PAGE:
always a case where a funeral director did nothing morally or legally wrong but
somehow offended a person or group of people.

Every person has their own specific definition of what is
and is not respectful. In fact, this is often the biggest point of contention
between fellow funeral directors. You can see this just by taking a look at the
comment section on any popular funeral director blog. A recent example of this
is the situation that occurred when actress, Katherine Heigl, shared several
light-hearted photos she took of herself posing in front of a tombstone at a
cemetery. While some felt that it was distasteful for the actress to show any
levity in such a solemn place, others felt that the backlash was ridiculous and
that visiting a cemetery should in fact be a celebration of life. It was interesting to see funeral directors
debating this topic in online discussion groups as there were so many different
perspectives.

No matter your opinions, we can all agree that we are living
in a very sensitive time when people are much more likely to take offense to
things that may have been overlooked in the past. Death is probably the most
sensitive topic in our society, which puts funeral directors on a very delicate
tightrope.

Does ever action taken at your funeral home reflect the values you want to promote?

Consider your funeral home’s day-to-day operations. Assume
that every single action that is taken at your funeral home, or by your funeral
home staff, is being broadcast for an audience.
Is there any aspect of your business that you would not want the public
to see? Are there any concerns you have about employees not properly
representing the funeral home? Do you ever worry that any of your funeral
home’s processes or procedures could be misunderstood?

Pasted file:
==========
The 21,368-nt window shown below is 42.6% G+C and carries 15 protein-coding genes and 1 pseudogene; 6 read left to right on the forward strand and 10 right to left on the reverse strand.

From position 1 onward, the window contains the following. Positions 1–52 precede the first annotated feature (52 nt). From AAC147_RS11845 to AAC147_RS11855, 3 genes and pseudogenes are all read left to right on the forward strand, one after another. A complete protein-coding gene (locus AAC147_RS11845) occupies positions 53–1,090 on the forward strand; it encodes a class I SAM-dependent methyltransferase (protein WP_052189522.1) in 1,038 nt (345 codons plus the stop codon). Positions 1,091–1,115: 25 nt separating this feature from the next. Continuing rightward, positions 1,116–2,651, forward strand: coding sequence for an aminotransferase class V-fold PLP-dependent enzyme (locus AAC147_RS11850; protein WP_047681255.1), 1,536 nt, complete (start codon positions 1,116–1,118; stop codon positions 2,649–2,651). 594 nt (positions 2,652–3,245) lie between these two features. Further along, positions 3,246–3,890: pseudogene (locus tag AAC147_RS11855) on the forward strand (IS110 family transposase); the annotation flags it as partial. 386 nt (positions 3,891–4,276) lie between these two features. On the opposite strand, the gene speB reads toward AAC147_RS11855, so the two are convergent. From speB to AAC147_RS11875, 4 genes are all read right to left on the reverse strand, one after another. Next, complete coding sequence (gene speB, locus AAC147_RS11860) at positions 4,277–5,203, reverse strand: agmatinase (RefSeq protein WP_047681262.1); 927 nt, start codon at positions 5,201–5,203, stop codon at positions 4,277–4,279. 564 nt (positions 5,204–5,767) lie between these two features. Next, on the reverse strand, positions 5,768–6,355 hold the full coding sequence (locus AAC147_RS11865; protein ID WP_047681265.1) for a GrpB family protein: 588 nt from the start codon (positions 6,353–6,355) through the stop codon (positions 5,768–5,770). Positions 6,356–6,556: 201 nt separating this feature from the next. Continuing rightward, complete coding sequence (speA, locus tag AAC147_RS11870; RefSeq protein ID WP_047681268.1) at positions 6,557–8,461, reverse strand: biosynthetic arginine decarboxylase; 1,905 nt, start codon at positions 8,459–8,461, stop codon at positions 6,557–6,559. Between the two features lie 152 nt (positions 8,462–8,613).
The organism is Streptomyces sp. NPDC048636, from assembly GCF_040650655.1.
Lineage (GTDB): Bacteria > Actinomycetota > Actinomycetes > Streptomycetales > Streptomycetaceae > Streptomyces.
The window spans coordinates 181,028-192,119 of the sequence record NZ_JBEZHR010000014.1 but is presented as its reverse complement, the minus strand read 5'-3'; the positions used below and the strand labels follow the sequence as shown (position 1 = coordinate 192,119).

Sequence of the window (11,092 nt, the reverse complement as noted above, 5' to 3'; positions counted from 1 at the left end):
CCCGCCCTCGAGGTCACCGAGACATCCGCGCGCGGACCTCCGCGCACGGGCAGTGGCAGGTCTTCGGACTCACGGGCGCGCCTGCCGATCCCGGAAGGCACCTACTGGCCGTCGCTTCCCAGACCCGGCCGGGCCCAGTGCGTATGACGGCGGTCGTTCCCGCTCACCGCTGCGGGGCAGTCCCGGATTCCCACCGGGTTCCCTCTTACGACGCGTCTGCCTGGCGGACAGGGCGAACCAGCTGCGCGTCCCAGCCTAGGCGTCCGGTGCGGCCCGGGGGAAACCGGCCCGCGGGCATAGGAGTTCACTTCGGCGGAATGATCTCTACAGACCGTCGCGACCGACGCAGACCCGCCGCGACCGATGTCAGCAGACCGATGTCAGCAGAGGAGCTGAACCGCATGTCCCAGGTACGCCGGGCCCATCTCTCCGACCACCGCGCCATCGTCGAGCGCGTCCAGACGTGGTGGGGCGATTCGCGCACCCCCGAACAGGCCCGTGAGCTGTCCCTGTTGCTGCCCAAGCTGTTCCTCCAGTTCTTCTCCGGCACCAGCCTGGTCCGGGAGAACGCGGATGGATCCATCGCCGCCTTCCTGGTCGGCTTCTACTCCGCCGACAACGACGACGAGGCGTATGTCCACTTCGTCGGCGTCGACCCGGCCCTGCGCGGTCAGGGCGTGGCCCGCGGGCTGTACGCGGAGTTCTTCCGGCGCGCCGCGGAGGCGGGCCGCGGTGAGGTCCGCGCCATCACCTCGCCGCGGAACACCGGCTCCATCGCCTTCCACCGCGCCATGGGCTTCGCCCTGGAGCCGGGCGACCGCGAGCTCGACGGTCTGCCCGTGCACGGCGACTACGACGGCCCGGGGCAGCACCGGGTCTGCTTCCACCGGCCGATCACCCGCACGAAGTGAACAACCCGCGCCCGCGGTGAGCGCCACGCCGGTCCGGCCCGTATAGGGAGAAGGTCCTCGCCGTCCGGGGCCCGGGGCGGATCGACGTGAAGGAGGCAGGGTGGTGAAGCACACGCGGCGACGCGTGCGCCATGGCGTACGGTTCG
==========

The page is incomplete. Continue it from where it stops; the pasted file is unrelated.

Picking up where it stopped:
Below are a few
examples of potential actions that could cause funeral directors to be labeled
as disrespectful:

  • Leaving a deceased person unattended in a public
    space
  • Taking photos of the deceased without family’s
    permission
  • Taking selfies in private or inappropriate
    places
  • Handling a deceased person’s remains in an
    indelicate way
  • Ignoring repeated phone calls or requests
  • Using an improper or unsanitary method for waste
    disposal
  • Driving hazardously while in your hearse or any
    vehicle with the funeral home’s logo.
  • Making comments about cases you have handled in
    a open forum that identifies the deceased person, the family, or personal
    information.
  • Failing to properly communicate with family
    members about what to expect once their loved one is in your care

It’s important to remember that just because something isn’t
technically illegal does not mean that the populace won’t put you on trial for
it. If the majority of people perceive that you are being disrespectful, you
will be found guilty in the eyes of the public and may have difficulty
repairing the damage done to your reputation afterwards. Even if you strongly
believe that something should be allowed, you must carefully take measure of
whether or not it is worth staking your good name. Too often, these stories are
published without giving the funeral director an opportunity to defend him or
herself, meaning that even if there is a good explanation, you may never have a
chance to make your case. When it comes
to protecting your reputation, it is always better to err on the side of
caution.

Unpatriotic

It is a sad fact that these days, patriotism has become such
a hot button topic. The endless debate of
,
“I’m a better American than you. Here’s why…”
seems to be replaying in
every corner of our country. For funeral directors, the issue of concern is not